The Paradox of Progress

The Farther You Get, the Farther You Have to Go. In taking a detour this month I want to share with you something I have been observing in some dealerships which frankly are holding back business achievement. This article will be a living testament as to why it is so important to establish certain things first. Just this past month, I spoke with several dealerships regarding their latent and unfulfilled attempts to establish a solid CRM strategy and see business growth.  Actually, it astonishes me to see what some stores think the answer is and what is involved in establishing a disciplined  solution. Go slow, yet be deliberate with your quest to identify processes and training needs, locate solutions, purchase elements, implement them and finally, put in play developing your store’s growth potential.   Just like writing a book; one word at a time (or step) is the best method. Of course, before all this occurs you remember we do have to develop certain processes for every nook and cranny of CRM and then maintain a vengeance in adhering to those principle processes. Let’s take store number one for now; Wow, newly upgraded CRM software tool. They just went out and purchased everything they possibly could which looks, smells and tastes like it has anything to do with how “I define” technology and CRM. I mean this store was ‘wired up’ with every gadget, software, camera, monitor, wireless headset and computer you could wildly imagine. Initially, I felt like I was in Best Buy but then migrated quickly over to  more like CIA headquarters as they began boosting about and...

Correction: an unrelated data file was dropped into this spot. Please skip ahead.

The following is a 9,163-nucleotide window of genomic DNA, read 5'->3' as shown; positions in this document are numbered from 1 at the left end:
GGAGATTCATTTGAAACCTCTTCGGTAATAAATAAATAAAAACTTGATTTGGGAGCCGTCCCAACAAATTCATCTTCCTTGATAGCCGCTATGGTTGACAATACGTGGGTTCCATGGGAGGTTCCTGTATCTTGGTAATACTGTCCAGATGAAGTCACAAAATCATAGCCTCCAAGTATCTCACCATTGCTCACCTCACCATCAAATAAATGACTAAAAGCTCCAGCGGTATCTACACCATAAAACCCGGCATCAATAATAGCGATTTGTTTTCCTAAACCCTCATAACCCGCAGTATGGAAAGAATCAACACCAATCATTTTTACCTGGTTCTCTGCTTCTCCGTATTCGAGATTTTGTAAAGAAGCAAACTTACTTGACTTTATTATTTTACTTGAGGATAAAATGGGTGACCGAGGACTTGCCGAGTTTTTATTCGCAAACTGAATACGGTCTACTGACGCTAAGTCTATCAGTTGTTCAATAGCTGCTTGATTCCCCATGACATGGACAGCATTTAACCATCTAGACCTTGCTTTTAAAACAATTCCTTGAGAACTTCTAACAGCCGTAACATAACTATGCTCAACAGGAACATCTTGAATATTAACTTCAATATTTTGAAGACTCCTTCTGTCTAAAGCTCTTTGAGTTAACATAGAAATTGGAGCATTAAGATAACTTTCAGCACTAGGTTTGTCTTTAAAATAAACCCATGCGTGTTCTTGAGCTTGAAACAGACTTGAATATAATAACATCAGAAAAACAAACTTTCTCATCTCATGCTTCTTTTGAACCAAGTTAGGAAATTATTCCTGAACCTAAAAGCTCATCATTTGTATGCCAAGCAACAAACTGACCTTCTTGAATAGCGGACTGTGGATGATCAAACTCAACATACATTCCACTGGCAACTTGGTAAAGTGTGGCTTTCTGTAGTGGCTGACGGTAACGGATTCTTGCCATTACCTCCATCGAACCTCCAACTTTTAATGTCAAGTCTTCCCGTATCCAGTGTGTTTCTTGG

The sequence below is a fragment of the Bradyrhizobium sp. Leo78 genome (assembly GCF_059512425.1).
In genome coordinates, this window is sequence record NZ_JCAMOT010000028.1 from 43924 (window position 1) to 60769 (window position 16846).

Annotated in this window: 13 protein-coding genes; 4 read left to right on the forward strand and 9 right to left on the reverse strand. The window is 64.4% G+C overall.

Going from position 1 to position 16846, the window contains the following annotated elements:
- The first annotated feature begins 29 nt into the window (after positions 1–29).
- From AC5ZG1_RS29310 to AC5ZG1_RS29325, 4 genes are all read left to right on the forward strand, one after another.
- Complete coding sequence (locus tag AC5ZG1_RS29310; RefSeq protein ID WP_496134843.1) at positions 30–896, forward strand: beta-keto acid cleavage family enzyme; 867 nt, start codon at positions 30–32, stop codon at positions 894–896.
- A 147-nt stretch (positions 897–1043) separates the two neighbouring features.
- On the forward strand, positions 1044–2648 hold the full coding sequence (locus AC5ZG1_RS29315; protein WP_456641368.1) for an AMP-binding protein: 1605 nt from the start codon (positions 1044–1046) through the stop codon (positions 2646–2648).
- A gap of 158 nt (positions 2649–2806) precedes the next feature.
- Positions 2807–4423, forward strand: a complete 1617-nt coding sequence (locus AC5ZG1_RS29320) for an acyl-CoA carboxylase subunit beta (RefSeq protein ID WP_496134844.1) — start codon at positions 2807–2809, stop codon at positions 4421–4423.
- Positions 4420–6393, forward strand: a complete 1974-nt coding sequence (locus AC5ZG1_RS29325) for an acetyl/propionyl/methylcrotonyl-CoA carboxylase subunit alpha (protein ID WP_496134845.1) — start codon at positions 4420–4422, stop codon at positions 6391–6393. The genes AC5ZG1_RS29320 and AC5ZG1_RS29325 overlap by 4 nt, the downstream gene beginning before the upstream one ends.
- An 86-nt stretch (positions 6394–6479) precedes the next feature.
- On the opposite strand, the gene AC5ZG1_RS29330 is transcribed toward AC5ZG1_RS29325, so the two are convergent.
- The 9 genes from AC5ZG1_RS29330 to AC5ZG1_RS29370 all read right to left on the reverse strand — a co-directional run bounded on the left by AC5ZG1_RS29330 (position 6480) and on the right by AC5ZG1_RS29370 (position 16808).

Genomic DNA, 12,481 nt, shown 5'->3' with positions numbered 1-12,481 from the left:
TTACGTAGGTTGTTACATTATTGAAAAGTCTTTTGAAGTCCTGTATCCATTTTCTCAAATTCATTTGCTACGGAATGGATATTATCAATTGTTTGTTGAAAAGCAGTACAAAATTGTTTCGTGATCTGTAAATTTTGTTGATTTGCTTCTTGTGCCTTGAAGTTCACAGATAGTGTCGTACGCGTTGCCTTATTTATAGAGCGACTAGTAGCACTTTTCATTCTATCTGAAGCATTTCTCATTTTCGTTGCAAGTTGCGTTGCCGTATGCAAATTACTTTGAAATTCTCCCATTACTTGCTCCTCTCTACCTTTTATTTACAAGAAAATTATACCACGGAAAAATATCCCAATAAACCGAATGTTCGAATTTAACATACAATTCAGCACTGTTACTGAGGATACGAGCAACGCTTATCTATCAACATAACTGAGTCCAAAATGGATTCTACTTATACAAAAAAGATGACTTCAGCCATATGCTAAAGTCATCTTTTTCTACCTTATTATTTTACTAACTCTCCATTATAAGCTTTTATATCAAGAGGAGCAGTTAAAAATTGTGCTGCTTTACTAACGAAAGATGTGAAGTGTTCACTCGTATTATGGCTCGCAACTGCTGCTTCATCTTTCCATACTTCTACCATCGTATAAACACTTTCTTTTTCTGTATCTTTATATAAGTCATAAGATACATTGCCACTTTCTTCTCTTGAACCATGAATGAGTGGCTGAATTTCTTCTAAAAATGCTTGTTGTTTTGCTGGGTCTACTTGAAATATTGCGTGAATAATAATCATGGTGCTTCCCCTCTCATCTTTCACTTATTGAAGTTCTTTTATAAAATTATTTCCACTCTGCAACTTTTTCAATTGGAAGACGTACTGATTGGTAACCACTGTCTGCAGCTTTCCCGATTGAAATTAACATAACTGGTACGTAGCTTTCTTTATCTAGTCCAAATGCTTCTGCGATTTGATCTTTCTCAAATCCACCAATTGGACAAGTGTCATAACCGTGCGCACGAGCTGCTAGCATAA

Dealer Math Test: Data + Thought + Action = Cash

Quiz Take your most popular selling make and model and pick your very best zip code. Do you know how many of those particular vehicles were sold in that zip code in the last quarter? How many of those were used? What year was the most popular? Who sold those vehicles? What color were those vehicles? Did they finance? What was the average advertised price? What did those buyers look like? Young? Female? Income? Where can you find similar consumers? Where do those consumers shop? What beer do they drink now that Earnhardt has gone to AMP? How has the data changed from last quarter? Extra credit: Which vehicles will be the most popular used vehicles 90 days from now? What would you do if you had all of this information? Could you use it to make better decisions regarding used cars, mailings, Internet leads, service, finance, training, etc.? All of the answers to the questions above are pieces of data. The trick is to find a way to quickly pull this data together, think over what the data means and how it has changed, and then take meaningful action. How do you know if you have used data correctly? Easy, cash flow! Try this. You have decided to use direct mail this month; you’re going to send out 5,000 pieces offering free groceries for a month. Who are you going to send the piece to? One of your staff is now shouting “five-mile radius, five-mile radius.” It’s a shame your store is one mile from the Atlantic Ocean. Someone else is telling you to mail your customer base…again,...